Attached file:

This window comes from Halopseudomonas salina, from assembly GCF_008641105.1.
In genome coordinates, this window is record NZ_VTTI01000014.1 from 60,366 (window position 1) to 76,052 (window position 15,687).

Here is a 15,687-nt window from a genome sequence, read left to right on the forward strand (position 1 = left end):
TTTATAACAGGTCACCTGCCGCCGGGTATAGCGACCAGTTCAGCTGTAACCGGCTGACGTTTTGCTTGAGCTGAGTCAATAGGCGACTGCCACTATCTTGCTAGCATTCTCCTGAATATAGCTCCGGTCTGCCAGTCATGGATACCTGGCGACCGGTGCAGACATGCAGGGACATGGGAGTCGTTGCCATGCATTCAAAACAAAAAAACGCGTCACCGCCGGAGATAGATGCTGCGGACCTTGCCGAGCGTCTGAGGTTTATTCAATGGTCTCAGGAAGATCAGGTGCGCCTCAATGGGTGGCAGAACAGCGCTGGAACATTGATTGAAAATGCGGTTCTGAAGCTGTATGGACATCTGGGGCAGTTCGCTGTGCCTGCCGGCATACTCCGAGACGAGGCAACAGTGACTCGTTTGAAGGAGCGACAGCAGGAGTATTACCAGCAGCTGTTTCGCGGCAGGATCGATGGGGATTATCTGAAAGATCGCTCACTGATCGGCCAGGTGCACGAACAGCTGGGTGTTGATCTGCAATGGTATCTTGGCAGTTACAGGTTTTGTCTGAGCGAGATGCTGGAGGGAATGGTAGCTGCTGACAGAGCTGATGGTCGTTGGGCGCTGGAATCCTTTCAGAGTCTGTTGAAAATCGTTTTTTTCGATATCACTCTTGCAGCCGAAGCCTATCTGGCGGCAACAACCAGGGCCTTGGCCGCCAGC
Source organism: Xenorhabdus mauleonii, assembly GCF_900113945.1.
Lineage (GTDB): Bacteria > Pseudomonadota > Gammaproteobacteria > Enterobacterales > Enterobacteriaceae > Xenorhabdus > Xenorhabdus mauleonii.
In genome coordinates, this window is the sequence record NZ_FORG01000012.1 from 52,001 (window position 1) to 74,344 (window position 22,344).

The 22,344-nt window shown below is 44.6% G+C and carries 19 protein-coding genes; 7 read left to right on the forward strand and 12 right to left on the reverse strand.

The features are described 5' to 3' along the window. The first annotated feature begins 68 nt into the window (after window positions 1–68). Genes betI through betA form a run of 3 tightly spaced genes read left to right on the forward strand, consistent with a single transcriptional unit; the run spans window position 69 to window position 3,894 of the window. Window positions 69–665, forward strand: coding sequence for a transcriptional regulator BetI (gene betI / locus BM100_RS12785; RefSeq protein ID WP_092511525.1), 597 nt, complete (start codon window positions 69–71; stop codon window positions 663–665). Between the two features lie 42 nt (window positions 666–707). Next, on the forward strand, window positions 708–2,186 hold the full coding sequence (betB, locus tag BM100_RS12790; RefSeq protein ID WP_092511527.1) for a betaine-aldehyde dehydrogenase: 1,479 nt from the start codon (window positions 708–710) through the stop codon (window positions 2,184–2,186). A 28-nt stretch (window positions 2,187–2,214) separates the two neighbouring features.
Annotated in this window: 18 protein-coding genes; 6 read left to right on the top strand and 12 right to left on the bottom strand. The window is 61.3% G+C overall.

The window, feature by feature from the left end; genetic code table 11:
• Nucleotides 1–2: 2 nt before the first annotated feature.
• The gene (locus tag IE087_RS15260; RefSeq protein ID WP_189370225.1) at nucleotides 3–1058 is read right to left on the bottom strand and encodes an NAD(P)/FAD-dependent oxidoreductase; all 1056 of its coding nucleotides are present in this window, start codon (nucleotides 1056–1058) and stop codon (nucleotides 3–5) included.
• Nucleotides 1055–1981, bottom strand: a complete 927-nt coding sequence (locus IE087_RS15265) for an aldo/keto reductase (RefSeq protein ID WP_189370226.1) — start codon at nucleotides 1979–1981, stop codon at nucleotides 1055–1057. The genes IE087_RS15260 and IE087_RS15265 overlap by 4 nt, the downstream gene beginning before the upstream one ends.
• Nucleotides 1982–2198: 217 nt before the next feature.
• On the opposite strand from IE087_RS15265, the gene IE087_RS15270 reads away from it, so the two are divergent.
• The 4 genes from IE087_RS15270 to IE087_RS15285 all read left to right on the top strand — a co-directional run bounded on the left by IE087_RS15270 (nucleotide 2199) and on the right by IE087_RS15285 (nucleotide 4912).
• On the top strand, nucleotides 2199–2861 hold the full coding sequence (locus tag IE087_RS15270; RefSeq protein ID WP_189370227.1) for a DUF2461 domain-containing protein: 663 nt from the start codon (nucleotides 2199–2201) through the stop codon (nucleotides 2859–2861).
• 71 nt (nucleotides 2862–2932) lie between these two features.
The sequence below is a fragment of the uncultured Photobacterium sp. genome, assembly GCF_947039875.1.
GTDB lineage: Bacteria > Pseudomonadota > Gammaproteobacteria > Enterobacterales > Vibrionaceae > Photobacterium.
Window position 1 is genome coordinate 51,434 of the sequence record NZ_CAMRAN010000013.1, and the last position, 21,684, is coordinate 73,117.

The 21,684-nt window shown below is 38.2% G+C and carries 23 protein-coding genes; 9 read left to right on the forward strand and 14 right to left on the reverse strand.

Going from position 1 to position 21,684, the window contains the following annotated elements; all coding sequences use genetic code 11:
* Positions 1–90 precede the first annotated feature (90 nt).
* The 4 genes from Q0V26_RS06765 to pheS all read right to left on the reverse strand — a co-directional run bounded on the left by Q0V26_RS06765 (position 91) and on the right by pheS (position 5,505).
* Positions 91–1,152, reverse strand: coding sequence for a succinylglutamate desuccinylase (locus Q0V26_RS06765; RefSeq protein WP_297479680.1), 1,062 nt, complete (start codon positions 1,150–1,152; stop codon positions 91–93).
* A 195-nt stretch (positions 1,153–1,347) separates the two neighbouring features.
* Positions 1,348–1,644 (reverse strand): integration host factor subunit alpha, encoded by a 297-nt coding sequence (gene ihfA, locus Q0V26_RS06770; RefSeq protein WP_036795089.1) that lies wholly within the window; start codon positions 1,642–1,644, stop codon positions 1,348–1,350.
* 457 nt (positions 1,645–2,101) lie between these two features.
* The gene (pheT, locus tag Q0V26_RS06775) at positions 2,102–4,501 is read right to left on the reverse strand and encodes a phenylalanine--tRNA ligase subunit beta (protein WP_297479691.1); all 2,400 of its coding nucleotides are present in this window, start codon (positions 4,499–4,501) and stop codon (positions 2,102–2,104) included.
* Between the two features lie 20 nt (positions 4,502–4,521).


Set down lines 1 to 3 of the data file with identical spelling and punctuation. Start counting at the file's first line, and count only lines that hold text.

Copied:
This window comes from Halopseudomonas salina, from assembly GCF_008641105.1.
In genome coordinates, this window is record NZ_VTTI01000014.1 from 60,366 (window position 1) to 76,052 (window position 15,687).

Here is a 15,687-nt window from a genome sequence, read left to right on the forward strand (position 1 = left end):